Estevan – Roughly 190 service rig personnel and wellsite supervisors who work for Crescent Point attended the third annual Independent Well Servicing Safety Stand down at the Estevan campus of Southeast College on Jan. 10.
Brian Crossman of Independent Well Servicing said, “This is an event we’ve become very passionate about, as safety is the most important part of what we do every day. There is nothing, absolutely nothing, more important than arriving home safe, physically and mentally intact, to our loved ones.
“You are the reason we make this investment into safety, and a commitment to your health and wellbeing.”
Curtis Swain, completions team lead with Crescent Point, said the company had up to 38 service rigs working for them at the time. Swain said, “2017 was a good year for us. I believe it could have been better. I believe it will get better. 2018 is here. It’s going to be extremely busy for us in (the first quarter) and throughout the year. Every time I come out to the field, I’m always seeing new faces. There’s new people coming into our industry. Lots of people have left. Some aren’t coming back. So this is the time, I feel it’s most important. All of you who are experienced, you now need to train and take care of all the new people that are coming into our industry and make sure they go home safely every day.”
He noted two safety initiatives underway for 2018 – stop and think, and hazard identification.
“We’re going to have a busy year. It’s going to be a good year. Stay safe,” Swain said.
The speaker for the event was former Saskatchewan Roughrider Dan Comiskey. He was drafted by the Riders in the 1997 CFL draft, and played 13 seasons for the Saskatchewan Roughriders, Hamilton Tiger-Cats, Edmonton Eskimos and Calgary Stampeders, retiring in 2010. With the Edmonton Eskimos he was a part of two Grey Cup championships.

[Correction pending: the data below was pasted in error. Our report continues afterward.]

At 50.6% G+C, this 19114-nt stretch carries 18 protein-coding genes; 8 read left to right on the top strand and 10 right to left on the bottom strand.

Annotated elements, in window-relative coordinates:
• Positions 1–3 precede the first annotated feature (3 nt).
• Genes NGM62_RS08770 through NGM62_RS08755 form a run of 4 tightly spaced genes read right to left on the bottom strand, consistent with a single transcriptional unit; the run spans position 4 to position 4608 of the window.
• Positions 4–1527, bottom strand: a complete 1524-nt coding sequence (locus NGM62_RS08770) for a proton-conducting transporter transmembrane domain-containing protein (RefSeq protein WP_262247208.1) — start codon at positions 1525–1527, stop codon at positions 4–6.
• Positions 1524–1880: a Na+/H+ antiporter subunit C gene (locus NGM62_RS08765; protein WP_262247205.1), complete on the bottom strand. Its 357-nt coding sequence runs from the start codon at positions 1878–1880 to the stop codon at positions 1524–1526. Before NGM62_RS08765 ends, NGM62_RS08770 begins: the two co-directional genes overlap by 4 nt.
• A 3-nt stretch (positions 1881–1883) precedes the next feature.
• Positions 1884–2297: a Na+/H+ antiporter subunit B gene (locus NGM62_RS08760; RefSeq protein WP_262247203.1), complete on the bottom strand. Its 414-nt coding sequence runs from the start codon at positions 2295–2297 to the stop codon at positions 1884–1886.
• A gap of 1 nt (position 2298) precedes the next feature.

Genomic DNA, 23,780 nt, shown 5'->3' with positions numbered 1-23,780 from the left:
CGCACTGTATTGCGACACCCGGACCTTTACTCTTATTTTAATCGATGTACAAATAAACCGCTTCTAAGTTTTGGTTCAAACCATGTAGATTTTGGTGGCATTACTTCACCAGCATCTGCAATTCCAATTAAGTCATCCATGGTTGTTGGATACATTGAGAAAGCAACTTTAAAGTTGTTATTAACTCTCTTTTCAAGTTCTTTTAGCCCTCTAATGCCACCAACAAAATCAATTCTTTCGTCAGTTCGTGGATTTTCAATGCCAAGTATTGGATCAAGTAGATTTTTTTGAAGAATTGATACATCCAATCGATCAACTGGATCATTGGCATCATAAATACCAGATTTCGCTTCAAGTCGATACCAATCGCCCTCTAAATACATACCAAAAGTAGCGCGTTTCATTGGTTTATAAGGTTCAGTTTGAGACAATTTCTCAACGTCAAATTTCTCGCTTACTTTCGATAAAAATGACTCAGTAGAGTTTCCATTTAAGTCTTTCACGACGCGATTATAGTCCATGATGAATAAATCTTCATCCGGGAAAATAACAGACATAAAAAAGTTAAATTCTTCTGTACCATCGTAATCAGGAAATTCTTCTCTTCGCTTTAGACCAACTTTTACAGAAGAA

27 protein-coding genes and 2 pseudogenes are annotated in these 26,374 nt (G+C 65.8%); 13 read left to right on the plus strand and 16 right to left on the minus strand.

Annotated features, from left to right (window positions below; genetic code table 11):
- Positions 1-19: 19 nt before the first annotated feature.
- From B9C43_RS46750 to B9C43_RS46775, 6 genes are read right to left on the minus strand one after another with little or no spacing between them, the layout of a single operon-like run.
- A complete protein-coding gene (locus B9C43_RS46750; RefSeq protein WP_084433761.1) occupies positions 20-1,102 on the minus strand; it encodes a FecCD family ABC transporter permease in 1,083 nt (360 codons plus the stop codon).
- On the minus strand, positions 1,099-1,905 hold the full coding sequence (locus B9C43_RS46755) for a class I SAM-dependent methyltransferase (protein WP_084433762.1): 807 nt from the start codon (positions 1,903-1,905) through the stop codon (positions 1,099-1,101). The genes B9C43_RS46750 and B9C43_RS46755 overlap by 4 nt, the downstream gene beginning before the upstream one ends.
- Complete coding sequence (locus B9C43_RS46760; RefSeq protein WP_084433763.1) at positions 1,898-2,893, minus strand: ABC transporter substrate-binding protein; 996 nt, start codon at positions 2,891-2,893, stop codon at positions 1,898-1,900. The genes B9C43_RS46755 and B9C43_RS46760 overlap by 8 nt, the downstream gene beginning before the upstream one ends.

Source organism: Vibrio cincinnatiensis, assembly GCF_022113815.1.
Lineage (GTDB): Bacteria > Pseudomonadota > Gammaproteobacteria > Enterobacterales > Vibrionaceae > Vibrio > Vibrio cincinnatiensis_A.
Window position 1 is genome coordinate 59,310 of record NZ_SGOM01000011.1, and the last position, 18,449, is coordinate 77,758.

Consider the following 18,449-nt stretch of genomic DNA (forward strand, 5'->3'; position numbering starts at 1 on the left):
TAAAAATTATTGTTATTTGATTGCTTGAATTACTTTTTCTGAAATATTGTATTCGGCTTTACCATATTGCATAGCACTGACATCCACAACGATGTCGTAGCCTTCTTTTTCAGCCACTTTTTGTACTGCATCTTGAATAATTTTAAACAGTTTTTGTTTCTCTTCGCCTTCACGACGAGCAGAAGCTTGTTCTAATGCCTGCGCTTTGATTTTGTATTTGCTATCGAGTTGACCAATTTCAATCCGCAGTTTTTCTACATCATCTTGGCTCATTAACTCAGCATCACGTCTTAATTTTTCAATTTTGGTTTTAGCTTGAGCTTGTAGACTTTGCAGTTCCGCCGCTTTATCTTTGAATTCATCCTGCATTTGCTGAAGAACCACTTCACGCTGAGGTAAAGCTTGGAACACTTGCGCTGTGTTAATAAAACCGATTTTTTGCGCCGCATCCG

He spoke of his coach in Edmonton standing on a chair in the locker room before a big game, saying, “I’m Bill MacDermott. You can count on me.” Each member of the coaching staff and the team then stood on that chair, saying the same thing about themselves.
“I knew I just became part of the machine,” Chomiskey said.
“We pulled it off. We won the Grey Cup. That moment changed me.”
He noted one should do the things that work, over and over again. Doing so creates habits, accountability and leadership.
“Sometimes you have to lose to win. Learn form your failures,” he said.
Later in his career Comiskey suffered from numerous concussions, the final one of which ended his career. He was done.
“What I didn’t learn from football was you gotta know when to change. One of the biggest things we do as human beings is adapt,” he said.
He became a safety advisor, working for Shell for six years, learning more about people and leadership.
Comiskey spoke of the “butterfly effect,” and how one little change may prevent bad things from happening. As concrete examples, he spoke of his father-in-law getting hit in the head by a piece of rock, on his first hitch on a new job in a mine in the Northwest Territories. His brother was electrocuted and killed as an electrical lineman in 2001 because he had the wrong glove on.
By his calculations, there were 600,000 chances for his brother, Augie, to not have been killed, by having done something differently. But it happened.
Safety is all habits, he said. “We’ve got to create a habit of safety.”
“This room is your team,” he concluded.